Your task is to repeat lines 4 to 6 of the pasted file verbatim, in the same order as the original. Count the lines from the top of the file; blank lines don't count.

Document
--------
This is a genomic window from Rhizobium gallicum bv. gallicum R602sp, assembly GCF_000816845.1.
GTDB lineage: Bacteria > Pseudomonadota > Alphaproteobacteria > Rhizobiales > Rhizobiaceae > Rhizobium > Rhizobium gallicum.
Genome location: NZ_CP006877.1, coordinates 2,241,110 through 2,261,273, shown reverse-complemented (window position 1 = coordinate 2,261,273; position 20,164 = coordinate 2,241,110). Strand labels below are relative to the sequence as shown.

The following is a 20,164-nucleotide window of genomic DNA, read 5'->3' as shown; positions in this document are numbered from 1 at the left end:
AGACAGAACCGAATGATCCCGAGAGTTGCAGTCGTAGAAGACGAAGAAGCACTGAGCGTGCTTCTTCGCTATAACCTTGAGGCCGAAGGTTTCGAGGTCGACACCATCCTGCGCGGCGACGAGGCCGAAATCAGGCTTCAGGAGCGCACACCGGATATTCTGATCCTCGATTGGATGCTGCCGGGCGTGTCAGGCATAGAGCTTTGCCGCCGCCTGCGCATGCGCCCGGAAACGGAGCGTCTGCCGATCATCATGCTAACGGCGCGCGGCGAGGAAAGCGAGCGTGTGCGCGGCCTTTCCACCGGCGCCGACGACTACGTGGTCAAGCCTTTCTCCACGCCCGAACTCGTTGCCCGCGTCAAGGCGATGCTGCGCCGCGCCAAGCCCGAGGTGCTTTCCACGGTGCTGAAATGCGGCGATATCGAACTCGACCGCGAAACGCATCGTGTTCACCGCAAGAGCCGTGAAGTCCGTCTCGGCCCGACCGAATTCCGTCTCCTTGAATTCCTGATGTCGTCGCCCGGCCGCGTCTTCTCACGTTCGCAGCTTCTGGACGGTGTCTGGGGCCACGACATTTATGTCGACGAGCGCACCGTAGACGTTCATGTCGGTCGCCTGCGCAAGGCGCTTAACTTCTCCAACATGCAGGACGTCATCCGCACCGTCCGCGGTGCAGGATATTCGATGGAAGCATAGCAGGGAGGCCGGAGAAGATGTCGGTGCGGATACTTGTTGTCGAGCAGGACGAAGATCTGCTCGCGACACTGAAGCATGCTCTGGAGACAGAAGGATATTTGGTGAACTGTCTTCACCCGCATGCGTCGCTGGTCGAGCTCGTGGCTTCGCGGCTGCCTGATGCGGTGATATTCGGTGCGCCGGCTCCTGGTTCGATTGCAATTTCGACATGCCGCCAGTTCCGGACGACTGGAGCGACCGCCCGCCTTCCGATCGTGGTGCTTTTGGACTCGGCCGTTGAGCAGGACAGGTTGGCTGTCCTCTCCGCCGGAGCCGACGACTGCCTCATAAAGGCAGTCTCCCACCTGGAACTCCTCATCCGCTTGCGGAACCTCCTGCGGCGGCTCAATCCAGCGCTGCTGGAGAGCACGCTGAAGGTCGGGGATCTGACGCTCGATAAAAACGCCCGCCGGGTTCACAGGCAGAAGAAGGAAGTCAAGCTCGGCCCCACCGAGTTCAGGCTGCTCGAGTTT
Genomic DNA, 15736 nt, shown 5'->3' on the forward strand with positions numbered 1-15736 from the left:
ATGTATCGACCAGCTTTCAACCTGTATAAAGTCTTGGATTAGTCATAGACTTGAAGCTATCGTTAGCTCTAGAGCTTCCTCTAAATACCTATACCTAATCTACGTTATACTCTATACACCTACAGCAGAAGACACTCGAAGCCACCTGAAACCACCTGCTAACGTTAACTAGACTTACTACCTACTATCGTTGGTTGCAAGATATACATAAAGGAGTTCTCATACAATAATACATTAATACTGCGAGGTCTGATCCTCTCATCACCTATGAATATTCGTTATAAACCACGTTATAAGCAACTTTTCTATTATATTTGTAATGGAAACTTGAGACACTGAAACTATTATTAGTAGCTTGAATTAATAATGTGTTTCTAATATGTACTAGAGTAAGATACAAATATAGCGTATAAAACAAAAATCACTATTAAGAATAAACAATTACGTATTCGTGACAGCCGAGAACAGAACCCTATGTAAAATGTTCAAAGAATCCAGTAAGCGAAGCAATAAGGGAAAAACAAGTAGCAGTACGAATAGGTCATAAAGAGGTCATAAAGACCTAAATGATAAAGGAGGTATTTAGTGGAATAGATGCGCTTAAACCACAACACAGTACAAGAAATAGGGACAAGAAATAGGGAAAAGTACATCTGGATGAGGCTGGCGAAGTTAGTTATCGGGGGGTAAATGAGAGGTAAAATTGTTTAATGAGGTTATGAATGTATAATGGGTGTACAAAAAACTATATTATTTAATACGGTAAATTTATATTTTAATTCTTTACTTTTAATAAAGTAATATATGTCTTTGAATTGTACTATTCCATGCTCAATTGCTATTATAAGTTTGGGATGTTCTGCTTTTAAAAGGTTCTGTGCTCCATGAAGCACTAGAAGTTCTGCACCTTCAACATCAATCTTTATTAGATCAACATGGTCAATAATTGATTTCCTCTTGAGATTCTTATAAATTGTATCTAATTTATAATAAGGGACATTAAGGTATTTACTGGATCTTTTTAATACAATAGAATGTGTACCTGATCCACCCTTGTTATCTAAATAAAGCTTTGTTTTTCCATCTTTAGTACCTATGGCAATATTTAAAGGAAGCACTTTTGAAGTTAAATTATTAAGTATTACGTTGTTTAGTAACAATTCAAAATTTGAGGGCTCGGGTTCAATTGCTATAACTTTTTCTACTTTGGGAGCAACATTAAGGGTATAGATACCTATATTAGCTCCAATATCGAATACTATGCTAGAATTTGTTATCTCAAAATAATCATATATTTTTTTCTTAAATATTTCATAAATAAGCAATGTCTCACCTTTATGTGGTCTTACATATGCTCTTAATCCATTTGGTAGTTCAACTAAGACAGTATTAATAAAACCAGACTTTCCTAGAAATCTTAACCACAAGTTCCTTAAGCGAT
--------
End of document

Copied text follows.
The following is a 20,164-nucleotide window of genomic DNA, read 5'->3' as shown; positions in this document are numbered from 1 at the left end:
AGACAGAACCGAATGATCCCGAGAGTTGCAGTCGTAGAAGACGAAGAAGCACTGAGCGTGCTTCTTCGCTATAACCTTGAGGCCGAAGGTTTCGAGGTCGACACCATCCTGCGCGGCGACGAGGCCGAAATCAGGCTTCAGGAGCGCACACCGGATATTCTGATCCTCGATTGGATGCTGCCGGGCGTGTCAGGCATAGAGCTTTGCCGCCGCCTGCGCATGCGCCCGGAAACGGAGCGTCTGCCGATCATCATGCTAACGGCGCGCGGCGAGGAAAGCGAGCGTGTGCGCGGCCTTTCCACCGGCGCCGACGACTACGTGGTCAAGCCTTTCTCCACGCCCGAACTCGTTGCCCGCGTCAAGGCGATGCTGCGCCGCGCCAAGCCCGAGGTGCTTTCCACGGTGCTGAAATGCGGCGATATCGAACTCGACCGCGAAACGCATCGTGTTCACCGCAAGAGCCGTGAAGTCCGTCTCGGCCCGACCGAATTCCGTCTCCTTGAATTCCTGATGTCGTCGCCCGGCCGCGTCTTCTCACGTTCGCAGCTTCTGGACGGTGTCTGGGGCCACGACATTTATGTCGACGAGCGCACCGTAGACGTTCATGTCGGTCGCCTGCGCAAGGCGCTTAACTTCTCCAACATGCAGGACGTCATCCGCACCGTCCGCGGTGCAGGATATTCGATGGAAGCATAGCAGGGAGGCCGGAGAAGATGTCGGTGCGGATACTTGTTGTCGAGCAGGACGAAGATCTGCTCGCGACACTGAAGCATGCTCTGGAGACAGAAGGATATTTGGTGAACTGTCTTCACCCGCATGCGTCGCTGGTCGAGCTCGTGGCTTCGCGGCTGCCTGATGCGGTGATATTCGGTGCGCCGGCTCCTGGTTCGATTGCAATTTCGACATGCCGCCAGTTCCGGACGACTGGAGCGACCGCCCGCCTTCCGATCGTGGTGCTTTTGGACTCGGCCGTTGAGCAGGACAGGTTGGCTGTCCTCTCCGCCGGAGCCGACGACTGCCTCATAAAGGCAGTCTCCCACCTGGAACTCCTCATCCGCTTGCGGAACCTCCTGCGGCGGCTCAATCCAGCGCTGCTGGAGAGCACGCTGAAGGTCGGGGATCTGACGCTCGATAAAAACGCCCGCCGGGTTCACAGGCAGAAGAAGGAAGTCAAGCTCGGCCCCACCGAGTTCAGGCTGCTCGAGTTT
Genomic DNA, 15736 nt, shown 5'->3' on the forward strand with positions numbered 1-15736 from the left: